View Full Version : ~ The Ties That Bind ~

Saffire Persian
24th January 2006, 04:55 PM
This is an Original Trainer One-Shot (or you can consider it a short story) and it's rated PG. I realize it's written in an uncommon POV and tense, but please don't let it drive you away before you read it and find out for yourself.

You have no idea how appreciative I'll be for any critique/thoughts/opinions, etc. for this fic. It's a totally new style that I've never tried, and I'd like to know if it's successful or not. Please note this is a character centered piece, even if it doesn't seem so much so at first. ^_^

The Ties that Bind

by: Saffire Persian

~They say that Time will eventually heal all wounds; but people tend to forget the deep, everlasting scars it leaves~

The noise the crowd is making in the stands is almost deafening. You turn your head to glance at rows of avid fans, smiling for a moment – but only for a moment – before you turn back to meet your opponent’s gaze. Again, you can’t help but marvel at the fact that you’re here, you’re finally here! Through the blood and sweat and constant toil, you have finally made it to the final battle that will ultimately determine who will be the next Champion.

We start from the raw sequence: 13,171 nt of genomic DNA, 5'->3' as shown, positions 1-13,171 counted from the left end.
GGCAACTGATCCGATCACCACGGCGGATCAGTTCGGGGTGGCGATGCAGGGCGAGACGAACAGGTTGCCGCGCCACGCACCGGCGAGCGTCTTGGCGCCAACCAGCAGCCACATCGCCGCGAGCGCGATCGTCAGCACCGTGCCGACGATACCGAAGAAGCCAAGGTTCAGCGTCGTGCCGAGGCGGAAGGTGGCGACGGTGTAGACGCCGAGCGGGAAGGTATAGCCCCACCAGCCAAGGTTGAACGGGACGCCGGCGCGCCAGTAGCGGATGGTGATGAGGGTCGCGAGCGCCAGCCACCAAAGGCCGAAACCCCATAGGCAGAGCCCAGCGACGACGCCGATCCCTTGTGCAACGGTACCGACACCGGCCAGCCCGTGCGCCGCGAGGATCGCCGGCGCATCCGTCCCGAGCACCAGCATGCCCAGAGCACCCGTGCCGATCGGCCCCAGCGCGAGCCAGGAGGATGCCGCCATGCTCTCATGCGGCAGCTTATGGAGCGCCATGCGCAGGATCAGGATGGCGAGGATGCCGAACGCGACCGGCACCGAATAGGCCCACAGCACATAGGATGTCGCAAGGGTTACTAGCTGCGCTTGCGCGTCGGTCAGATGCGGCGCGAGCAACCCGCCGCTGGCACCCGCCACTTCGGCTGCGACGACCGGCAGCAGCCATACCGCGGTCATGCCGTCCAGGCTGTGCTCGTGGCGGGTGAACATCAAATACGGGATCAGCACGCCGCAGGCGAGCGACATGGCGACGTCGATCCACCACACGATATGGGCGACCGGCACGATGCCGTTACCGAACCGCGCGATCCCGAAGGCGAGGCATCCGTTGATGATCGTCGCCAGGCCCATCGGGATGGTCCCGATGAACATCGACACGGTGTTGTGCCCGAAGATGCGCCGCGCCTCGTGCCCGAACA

The journey to get here has been difficult, but it has been worth every bead of sweat and sleepless night. Even the Elite Four were just another obstacle in life's road -- just another roadblock you had to overcome. And here you are now: one last stop before that dream is realized, perhaps becoming reality.

Because right now (you feel as if you are in a waking dream, and you hope to never wake up) you are facing off against the current Champion in a battle that has, as of yet, not been disappointing. After a spectacular double knockout you are both down to your final Pokémon. The sixth and the last. You are tied, and you know that even if you lose, you will not be disappointed. In your hand, the pokéball that contains your last contender – your final hope and light – is clutched, waiting to be summoned. He is the first Pokémon you ever received; you have been with each other since the beginning. He's trustworthy and loyal; you know he’ll never let you down. He never has.

The Champion, out of courtesy, is going first, though it doesn’t really matter who goes first now. The red and white ball flies through the air, erupting in a flash of white light. Out of the light, a giant verdant creature appears, a giant flower spread across her back, while a long, steady grin emerges on her long face as she stamps the ground in challenge. You smile and fancy you can feel it tremble.